Gender associations start pretty young. Back when I was a kid, I remember one of the most common questions my peers would ask was “what’s your favorite color?” The question was relatively superficial, but considering that coloring is a popular socializing activity for youngsters, it’s like asking an adult what they like to drink. As young as we may have been, we soon learned that certain colors were associated with boys and others with girls. So if you were a girl who shared that she likes the color blue, there’s a good chance you’d hear the peanut gallery tell you that blue is a “boy color”.
We see this phenomenon on a regular basis when it comes to hormones. Despite increased awareness around the importance of testosterone in both men and women, there is still a prevalent association with testosterone being exclusively a male hormone. Many women associate testosterone with masculinity, body building, and uncontrollable sexual urges. In reality, it is an essential hormone for women as well. Women do not have or need as much testosterone as men, but it is nonetheless a strong component of healthy sexual desire and can impact sexual functioning when it is lacking.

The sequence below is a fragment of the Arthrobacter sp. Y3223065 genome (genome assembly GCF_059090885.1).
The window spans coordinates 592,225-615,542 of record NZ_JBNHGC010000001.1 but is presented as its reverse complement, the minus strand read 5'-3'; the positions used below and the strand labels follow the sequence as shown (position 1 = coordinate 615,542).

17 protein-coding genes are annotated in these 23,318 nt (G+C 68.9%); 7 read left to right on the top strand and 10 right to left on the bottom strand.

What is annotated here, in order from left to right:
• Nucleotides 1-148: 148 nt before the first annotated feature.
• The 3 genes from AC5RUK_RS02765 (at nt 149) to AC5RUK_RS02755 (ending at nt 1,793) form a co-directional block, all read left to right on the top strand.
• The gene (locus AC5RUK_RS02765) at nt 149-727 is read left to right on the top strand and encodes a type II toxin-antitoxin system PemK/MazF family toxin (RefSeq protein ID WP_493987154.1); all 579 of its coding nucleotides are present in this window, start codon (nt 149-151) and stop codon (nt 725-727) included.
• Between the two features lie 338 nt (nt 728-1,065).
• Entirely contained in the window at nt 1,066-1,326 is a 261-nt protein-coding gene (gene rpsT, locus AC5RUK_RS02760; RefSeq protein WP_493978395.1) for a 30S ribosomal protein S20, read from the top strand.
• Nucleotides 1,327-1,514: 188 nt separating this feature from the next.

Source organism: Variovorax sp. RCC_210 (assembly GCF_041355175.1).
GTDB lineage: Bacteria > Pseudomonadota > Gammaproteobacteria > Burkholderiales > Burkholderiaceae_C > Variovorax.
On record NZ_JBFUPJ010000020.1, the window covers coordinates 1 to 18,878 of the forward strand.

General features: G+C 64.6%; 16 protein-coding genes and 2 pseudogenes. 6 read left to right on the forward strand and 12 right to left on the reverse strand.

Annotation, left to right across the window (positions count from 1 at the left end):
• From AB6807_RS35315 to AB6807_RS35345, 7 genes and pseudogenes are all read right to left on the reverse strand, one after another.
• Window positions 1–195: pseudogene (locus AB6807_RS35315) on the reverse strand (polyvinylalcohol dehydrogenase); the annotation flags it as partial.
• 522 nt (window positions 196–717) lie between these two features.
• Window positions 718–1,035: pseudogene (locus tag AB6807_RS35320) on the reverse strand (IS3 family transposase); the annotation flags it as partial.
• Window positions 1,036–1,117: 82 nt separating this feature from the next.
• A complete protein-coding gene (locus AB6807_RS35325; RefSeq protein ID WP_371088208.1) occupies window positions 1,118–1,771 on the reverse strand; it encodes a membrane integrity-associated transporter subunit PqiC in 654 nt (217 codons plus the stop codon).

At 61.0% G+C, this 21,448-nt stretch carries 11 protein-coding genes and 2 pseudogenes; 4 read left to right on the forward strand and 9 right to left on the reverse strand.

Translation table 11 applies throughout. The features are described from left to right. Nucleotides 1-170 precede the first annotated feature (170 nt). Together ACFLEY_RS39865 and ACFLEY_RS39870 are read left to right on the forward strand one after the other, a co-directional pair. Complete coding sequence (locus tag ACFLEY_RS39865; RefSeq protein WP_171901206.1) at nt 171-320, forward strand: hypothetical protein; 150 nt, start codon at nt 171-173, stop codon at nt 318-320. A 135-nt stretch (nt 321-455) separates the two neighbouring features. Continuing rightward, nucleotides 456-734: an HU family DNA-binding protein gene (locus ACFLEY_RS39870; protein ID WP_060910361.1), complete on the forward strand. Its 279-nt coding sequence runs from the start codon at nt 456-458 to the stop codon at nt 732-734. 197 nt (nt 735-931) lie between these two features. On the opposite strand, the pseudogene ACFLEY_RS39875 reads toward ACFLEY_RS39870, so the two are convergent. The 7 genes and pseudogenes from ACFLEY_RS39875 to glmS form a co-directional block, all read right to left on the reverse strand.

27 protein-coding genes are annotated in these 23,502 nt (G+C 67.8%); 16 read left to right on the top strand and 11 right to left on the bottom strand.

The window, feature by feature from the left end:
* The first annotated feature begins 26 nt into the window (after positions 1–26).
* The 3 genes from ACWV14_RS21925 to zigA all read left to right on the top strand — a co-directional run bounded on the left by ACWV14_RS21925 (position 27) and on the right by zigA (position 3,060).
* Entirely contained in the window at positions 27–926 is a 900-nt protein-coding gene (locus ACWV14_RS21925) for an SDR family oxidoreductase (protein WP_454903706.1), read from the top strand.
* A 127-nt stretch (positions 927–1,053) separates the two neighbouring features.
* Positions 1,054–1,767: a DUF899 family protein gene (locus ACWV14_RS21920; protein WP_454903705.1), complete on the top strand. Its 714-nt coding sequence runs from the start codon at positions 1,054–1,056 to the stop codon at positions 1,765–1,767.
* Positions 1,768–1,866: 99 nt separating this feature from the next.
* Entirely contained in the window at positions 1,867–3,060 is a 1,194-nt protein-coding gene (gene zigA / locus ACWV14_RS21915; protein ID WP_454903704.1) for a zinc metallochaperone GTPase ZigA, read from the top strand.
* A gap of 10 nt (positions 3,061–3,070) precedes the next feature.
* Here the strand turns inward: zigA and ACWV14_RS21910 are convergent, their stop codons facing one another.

Just as testosterone levels fluctuate over time in men, they do the same in women. There is no magic number that works for everyone. Life cycle events such as menstruation, pregnancy, childbirth, menopause or plain old stress can all contribute to these fluctuations. In addition, various medications (e.g. birth control pills), stress, and lifestyle factors can affect testosterone levels as well, which can have a serious impact on sexual functioning.
So, the bottom line is that women have and need testosterone, and the amount they have can impact sexual functioning. Hopefully, with more education and healthy discussion around sexuality, women will have a better understanding of the role of testosterone in their bodies…..before it’s lacking!